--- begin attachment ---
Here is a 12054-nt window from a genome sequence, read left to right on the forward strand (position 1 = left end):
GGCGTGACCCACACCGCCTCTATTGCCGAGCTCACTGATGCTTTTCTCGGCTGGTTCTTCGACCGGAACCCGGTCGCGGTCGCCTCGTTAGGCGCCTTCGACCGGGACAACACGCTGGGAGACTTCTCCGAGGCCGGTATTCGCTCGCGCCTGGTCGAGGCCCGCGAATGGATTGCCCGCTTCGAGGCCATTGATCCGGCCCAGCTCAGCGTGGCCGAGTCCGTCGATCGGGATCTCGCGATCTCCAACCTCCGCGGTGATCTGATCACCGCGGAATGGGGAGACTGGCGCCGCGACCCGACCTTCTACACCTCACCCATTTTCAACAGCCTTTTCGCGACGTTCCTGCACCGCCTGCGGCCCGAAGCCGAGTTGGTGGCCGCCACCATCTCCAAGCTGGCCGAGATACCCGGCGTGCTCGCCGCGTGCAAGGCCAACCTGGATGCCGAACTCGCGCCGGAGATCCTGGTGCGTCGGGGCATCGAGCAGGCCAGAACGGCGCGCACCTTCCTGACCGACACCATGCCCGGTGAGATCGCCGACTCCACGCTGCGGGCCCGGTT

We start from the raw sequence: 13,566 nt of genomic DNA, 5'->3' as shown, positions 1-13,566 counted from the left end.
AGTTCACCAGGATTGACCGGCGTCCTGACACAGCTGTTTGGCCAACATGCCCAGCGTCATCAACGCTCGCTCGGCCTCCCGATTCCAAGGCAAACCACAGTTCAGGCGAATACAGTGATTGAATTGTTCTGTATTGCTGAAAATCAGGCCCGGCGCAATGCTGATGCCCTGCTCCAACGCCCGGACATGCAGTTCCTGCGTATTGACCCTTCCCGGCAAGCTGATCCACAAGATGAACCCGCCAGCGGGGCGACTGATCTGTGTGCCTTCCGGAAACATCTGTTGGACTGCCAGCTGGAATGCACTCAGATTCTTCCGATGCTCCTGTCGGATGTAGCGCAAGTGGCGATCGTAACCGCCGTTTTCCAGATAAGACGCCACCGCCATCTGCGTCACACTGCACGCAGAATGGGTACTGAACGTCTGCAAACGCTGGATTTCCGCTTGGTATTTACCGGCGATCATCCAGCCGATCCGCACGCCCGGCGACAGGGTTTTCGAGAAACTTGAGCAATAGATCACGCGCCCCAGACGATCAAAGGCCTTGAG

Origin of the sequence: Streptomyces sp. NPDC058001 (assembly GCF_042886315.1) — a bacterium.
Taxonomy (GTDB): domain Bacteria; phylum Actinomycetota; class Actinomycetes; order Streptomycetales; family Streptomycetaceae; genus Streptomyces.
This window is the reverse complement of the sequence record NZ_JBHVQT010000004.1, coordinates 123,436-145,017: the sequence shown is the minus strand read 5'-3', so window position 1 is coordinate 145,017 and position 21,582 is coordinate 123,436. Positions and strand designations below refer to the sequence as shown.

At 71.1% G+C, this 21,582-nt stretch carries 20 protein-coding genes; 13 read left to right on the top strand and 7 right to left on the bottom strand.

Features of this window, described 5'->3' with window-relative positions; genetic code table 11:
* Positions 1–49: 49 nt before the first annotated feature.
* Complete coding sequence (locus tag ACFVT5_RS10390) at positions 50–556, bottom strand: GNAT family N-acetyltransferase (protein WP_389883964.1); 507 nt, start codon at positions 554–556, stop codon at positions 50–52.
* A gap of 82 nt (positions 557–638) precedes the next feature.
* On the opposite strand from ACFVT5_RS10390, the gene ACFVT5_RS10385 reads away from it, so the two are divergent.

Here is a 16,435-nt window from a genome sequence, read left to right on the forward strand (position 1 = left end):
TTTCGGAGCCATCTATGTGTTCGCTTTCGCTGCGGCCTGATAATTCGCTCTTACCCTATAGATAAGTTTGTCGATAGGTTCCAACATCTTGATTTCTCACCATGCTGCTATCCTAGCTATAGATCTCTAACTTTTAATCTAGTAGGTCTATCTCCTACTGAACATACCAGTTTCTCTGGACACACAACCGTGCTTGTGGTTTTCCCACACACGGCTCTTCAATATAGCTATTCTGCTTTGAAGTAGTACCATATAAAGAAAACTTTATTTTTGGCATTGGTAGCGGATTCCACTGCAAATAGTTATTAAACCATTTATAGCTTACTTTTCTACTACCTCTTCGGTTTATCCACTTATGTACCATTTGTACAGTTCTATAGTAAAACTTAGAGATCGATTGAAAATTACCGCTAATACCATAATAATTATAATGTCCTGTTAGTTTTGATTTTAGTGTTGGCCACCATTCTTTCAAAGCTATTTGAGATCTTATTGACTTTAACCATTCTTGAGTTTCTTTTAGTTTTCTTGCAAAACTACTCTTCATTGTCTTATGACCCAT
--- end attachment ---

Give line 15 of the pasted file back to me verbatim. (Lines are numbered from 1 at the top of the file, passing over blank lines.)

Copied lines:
TTTCGGAGCCATCTATGTGTTCGCTTTCGCTGCGGCCTGATAATTCGCTCTTACCCTATAGATAAGTTTGTCGATAGGTTCCAACATCTTGATTTCTCACCATGCTGCTATCCTAGCTATAGATCTCTAACTTTTAATCTAGTAGGTCTATCTCCTACTGAACATACCAGTTTCTCTGGACACACAACCGTGCTTGTGGTTTTCCCACACACGGCTCTTCAATATAGCTATTCTGCTTTGAAGTAGTACCATATAAAGAAAACTTTATTTTTGGCATTGGTAGCGGATTCCACTGCAAATAGTTATTAAACCATTTATAGCTTACTTTTCTACTACCTCTTCGGTTTATCCACTTATGTACCATTTGTACAGTTCTATAGTAAAACTTAGAGATCGATTGAAAATTACCGCTAATACCATAATAATTATAATGTCCTGTTAGTTTTGATTTTAGTGTTGGCCACCATTCTTTCAAAGCTATTTGAGATCTTATTGACTTTAACCATTCTTGAGTTTCTTTTAGTTTTCTTGCAAAACTACTCTTCATTGTCTTATGACCCAT